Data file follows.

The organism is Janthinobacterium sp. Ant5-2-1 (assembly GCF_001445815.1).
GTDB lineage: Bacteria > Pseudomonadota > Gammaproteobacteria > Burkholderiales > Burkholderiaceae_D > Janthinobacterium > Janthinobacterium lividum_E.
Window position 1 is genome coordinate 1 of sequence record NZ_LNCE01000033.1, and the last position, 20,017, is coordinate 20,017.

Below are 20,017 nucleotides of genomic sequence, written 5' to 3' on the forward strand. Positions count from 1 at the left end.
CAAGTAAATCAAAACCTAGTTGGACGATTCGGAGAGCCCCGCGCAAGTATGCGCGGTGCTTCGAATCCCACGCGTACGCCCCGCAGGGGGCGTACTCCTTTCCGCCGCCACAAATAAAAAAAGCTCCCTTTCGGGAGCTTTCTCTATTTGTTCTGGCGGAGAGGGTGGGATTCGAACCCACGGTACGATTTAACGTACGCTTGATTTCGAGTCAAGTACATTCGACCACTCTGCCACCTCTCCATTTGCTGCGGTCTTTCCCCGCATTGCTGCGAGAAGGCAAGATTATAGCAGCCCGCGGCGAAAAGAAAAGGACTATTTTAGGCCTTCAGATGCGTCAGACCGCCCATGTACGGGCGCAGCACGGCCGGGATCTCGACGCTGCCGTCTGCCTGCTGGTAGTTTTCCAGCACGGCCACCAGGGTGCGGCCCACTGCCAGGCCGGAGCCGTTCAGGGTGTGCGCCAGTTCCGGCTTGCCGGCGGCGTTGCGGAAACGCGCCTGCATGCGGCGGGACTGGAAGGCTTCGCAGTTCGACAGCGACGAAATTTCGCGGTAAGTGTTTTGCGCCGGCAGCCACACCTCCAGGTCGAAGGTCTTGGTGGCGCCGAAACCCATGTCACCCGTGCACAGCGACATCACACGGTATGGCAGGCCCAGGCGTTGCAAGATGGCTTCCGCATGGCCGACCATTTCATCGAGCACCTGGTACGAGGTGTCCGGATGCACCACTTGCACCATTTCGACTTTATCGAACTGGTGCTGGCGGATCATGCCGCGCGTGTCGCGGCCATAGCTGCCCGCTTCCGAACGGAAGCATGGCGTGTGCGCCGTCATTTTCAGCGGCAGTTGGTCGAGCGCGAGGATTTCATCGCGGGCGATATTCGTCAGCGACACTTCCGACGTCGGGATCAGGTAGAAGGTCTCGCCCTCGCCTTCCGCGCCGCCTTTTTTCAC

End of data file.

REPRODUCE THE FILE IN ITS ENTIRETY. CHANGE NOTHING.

The organism is Janthinobacterium sp. Ant5-2-1 (assembly GCF_001445815.1).
GTDB lineage: Bacteria > Pseudomonadota > Gammaproteobacteria > Burkholderiales > Burkholderiaceae_D > Janthinobacterium > Janthinobacterium lividum_E.
Window position 1 is genome coordinate 1 of sequence record NZ_LNCE01000033.1, and the last position, 20,017, is coordinate 20,017.

Below are 20,017 nucleotides of genomic sequence, written 5' to 3' on the forward strand. Positions count from 1 at the left end.
CAAGTAAATCAAAACCTAGTTGGACGATTCGGAGAGCCCCGCGCAAGTATGCGCGGTGCTTCGAATCCCACGCGTACGCCCCGCAGGGGGCGTACTCCTTTCCGCCGCCACAAATAAAAAAAGCTCCCTTTCGGGAGCTTTCTCTATTTGTTCTGGCGGAGAGGGTGGGATTCGAACCCACGGTACGATTTAACGTACGCTTGATTTCGAGTCAAGTACATTCGACCACTCTGCCACCTCTCCATTTGCTGCGGTCTTTCCCCGCATTGCTGCGAGAAGGCAAGATTATAGCAGCCCGCGGCGAAAAGAAAAGGACTATTTTAGGCCTTCAGATGCGTCAGACCGCCCATGTACGGGCGCAGCACGGCCGGGATCTCGACGCTGCCGTCTGCCTGCTGGTAGTTTTCCAGCACGGCCACCAGGGTGCGGCCCACTGCCAGGCCGGAGCCGTTCAGGGTGTGCGCCAGTTCCGGCTTGCCGGCGGCGTTGCGGAAACGCGCCTGCATGCGGCGGGACTGGAAGGCTTCGCAGTTCGACAGCGACGAAATTTCGCGGTAAGTGTTTTGCGCCGGCAGCCACACCTCCAGGTCGAAGGTCTTGGTGGCGCCGAAACCCATGTCACCCGTGCACAGCGACATCACACGGTATGGCAGGCCCAGGCGTTGCAAGATGGCTTCCGCATGGCCGACCATTTCATCGAGCACCTGGTACGAGGTGTCCGGATGCACCACTTGCACCATTTCGACTTTATCGAACTGGTGCTGGCGGATCATGCCGCGCGTGTCGCGGCCATAGCTGCCCGCTTCCGAACGGAAGCATGGCGTGTGCGCCGTCATTTTCAGCGGCAGTTGGTCGAGCGCGAGGATTTCATCGCGGGCGATATTCGTCAGCGACACTTCCGACGTCGGGATCAGGTAGAAGGTCTCGCCCTCGCCTTCCGCGCCGCCTTTTTTCAC